Many organizations managing technical debt feel that an occasional investment fixes things. The expectation then is that it’s ok to run up debt between these investments. One-off or occasional investments encourages this behavior. 'If you have the cash you can solve debt at any time'. It’s a one-time thing and once paid up the code base is debt free, for now. Unlike financial debt, it is very difficult to recognize a zero balance. The investment runs out before all the problems solved. This background debt keeps building up.
Maintaining health is a cultural, habit-driven change. You can skip exercise for a while but it is then harder to get back into and will be harder when you return. Diet and exercise are an ongoing investment in time energy and discipline. The same is true for a healthy codebase. Time takes its toll. The software is more of a liability.
Libraries and operating systems need upgrading to handle security issues. Sitting on the shelf software deployability degrades.
Becoming healthy (fit) and maintaining it is hard (or at least it is for me).
Humans choose immediate gains over greater future gains. Making investments today that only provide benefit later is much much harder. That benefit may not be for ourselves it may be for some future team or others.
Refactoring is often done at the end of a development cycle. Cleaning up the code that now meets functional requirements. The benefits are found in the future. It is easy to say done when the code works - even if it is not clean or healthy.
We know that the security issues are a possible future problem but getting the next release often pushes such concerns down the road. Until they become a real problem and then we have the equivalent of a heart attack in software and have to drop everything to solve the problem.
If only we had spent just a little bit of time getting better at being healthy we would not have to contend with these crises.
The key difference between these two metaphors (IMO) is that Technical Debt focuses on explanation, Technical Health focuses on the ongoing change of habits. The debt metaphor is often interpreted as a single one-time transaction to pay down the debt. In the worst case, this might be the rewrite. Technical Health drives behavioral changes. Changes in day-to-day activities for code improvement.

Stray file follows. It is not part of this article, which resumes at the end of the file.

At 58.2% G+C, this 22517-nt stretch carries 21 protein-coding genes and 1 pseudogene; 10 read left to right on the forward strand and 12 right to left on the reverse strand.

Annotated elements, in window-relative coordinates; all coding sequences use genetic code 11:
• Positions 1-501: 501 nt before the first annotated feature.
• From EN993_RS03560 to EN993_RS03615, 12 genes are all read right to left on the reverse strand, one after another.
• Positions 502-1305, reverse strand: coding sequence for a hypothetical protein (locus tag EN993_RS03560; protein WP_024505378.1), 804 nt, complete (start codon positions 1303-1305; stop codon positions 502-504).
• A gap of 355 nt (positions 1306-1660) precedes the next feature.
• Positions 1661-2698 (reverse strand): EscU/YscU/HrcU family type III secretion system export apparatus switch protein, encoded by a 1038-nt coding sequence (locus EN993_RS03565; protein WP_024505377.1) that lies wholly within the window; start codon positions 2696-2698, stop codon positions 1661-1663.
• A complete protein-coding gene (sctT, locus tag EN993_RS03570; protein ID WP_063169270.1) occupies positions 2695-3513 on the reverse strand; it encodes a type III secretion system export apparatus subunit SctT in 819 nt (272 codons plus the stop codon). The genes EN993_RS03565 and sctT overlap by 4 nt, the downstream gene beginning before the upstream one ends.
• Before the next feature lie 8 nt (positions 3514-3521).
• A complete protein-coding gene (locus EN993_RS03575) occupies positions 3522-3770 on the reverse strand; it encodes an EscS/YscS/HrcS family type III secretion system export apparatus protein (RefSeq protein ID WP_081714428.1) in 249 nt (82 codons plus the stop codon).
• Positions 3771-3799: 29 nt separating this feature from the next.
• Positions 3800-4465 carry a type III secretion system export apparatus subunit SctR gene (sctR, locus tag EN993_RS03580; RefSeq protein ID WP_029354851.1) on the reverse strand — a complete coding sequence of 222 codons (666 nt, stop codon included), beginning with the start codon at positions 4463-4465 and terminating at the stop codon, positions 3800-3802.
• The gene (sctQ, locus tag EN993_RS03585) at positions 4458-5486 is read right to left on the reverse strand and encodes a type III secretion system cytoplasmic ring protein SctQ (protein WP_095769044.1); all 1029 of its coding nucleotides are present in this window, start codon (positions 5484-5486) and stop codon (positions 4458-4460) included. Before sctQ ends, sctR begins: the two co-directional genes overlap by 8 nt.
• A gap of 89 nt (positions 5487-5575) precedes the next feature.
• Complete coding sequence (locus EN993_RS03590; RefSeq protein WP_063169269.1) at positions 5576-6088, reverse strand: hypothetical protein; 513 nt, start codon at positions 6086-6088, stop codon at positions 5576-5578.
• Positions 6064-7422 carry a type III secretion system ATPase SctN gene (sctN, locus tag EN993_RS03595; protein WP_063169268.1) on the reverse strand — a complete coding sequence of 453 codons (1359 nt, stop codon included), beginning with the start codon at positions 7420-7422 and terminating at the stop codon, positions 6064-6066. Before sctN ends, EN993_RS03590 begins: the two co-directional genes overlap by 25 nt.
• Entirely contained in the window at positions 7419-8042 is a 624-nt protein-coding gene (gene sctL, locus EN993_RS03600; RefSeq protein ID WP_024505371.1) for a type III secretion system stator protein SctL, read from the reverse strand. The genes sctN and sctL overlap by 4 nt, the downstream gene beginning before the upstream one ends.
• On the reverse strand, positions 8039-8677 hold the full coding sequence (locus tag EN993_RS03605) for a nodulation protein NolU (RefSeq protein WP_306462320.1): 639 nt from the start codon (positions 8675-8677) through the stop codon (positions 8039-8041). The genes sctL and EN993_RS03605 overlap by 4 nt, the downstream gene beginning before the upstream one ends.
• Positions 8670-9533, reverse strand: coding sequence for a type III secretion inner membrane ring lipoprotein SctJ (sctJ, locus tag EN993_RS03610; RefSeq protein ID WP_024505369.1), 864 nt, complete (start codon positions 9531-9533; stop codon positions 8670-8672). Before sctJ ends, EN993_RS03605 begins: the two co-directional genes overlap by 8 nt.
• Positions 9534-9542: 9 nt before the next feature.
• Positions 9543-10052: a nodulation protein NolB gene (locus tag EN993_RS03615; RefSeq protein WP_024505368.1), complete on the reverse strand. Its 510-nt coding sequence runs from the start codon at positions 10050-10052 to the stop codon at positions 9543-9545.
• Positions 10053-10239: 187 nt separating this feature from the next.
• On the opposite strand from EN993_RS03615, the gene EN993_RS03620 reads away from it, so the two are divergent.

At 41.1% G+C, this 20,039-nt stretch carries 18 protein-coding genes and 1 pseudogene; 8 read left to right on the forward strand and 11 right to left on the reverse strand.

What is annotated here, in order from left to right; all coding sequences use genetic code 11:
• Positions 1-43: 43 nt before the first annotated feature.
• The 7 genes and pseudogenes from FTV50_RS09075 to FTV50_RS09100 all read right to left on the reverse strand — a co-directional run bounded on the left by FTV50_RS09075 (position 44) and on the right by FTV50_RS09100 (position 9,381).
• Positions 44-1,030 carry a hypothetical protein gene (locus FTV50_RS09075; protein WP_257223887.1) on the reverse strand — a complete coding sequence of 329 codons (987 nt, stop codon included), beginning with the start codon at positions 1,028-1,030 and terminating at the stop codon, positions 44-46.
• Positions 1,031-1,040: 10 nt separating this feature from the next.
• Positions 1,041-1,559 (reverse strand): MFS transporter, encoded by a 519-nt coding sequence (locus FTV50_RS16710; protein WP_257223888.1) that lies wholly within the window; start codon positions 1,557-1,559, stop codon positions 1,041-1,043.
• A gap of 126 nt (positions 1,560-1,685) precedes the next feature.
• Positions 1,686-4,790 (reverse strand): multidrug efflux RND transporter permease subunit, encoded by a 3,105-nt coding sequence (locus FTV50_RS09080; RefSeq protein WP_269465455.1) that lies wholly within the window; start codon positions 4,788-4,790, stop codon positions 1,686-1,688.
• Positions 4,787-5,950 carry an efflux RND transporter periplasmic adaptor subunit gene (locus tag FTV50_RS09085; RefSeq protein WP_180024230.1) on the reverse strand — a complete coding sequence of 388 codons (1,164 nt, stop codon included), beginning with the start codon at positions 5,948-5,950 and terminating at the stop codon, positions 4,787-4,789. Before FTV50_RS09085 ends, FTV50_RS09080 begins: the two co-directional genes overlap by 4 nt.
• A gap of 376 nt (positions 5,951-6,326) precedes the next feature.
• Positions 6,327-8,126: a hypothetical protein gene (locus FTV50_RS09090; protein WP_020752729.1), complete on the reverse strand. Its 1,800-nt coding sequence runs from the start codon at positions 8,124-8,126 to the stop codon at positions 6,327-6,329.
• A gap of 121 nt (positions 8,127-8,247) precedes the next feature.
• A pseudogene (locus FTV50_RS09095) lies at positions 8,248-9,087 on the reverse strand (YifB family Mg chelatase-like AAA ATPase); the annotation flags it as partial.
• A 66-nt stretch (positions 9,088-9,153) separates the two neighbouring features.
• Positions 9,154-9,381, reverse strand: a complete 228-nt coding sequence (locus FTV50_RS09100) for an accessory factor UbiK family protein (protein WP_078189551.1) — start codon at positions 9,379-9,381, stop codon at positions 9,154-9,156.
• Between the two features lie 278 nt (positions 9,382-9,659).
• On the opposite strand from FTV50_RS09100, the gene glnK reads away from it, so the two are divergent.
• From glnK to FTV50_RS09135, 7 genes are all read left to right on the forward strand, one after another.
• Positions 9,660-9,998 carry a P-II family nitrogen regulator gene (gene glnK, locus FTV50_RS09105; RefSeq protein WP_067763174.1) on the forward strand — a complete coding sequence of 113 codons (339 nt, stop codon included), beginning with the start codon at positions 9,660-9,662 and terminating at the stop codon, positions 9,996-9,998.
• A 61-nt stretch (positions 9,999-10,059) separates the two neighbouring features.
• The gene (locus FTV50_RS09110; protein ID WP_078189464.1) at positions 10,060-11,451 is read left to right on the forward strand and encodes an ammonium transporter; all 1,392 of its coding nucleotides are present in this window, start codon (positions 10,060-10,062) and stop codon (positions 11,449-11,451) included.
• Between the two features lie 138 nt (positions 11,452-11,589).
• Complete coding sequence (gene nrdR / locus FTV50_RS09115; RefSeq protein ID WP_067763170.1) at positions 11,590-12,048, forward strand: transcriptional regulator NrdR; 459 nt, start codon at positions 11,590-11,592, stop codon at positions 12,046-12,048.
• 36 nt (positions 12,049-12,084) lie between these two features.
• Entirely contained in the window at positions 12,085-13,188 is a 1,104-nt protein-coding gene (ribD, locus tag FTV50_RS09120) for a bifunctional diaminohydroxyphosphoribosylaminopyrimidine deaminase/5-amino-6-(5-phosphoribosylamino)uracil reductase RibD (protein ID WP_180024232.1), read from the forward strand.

Thinking about technical health promotes the changes necessary for changing habits. Making those changes leads to cumulative benefits over time. Making maintaining a healthy codebase a daily habit puts health generating work into a day of feature development work. They are not separated.
Ward Cunningham rightly points out that taking on technical debt to meet an urgent objective is often the right thing to do. Martin Fowler might place this in the Deliberate and Prudent quadrant. It is planned and understood to meet a goal. Teams taking on this kind of debt know that they will address the source code problems they introduce to meet the goal. This fits in well with the health metaphor. This might be considered as taking a break from the gym to finish up some urgent work. As a one of it does not affect long-term code health. It becomes a problem when skipping the gym becomes the norm because urgent delivery is every day.
Talking about technical health is positive. Talking about technical debt is all about a negative past. Developing a healthy code base is also positive but eliminating technical debt negative.
People are generally motivated to make things better. Cleaning up debt feels like a chore.
Focusing on the positive drives toward a better future. It’s about providing code goodness to your future self or to future colleagues.
Talking about technical health, what it means and how to achieve it is a better organizational goal than managing debt.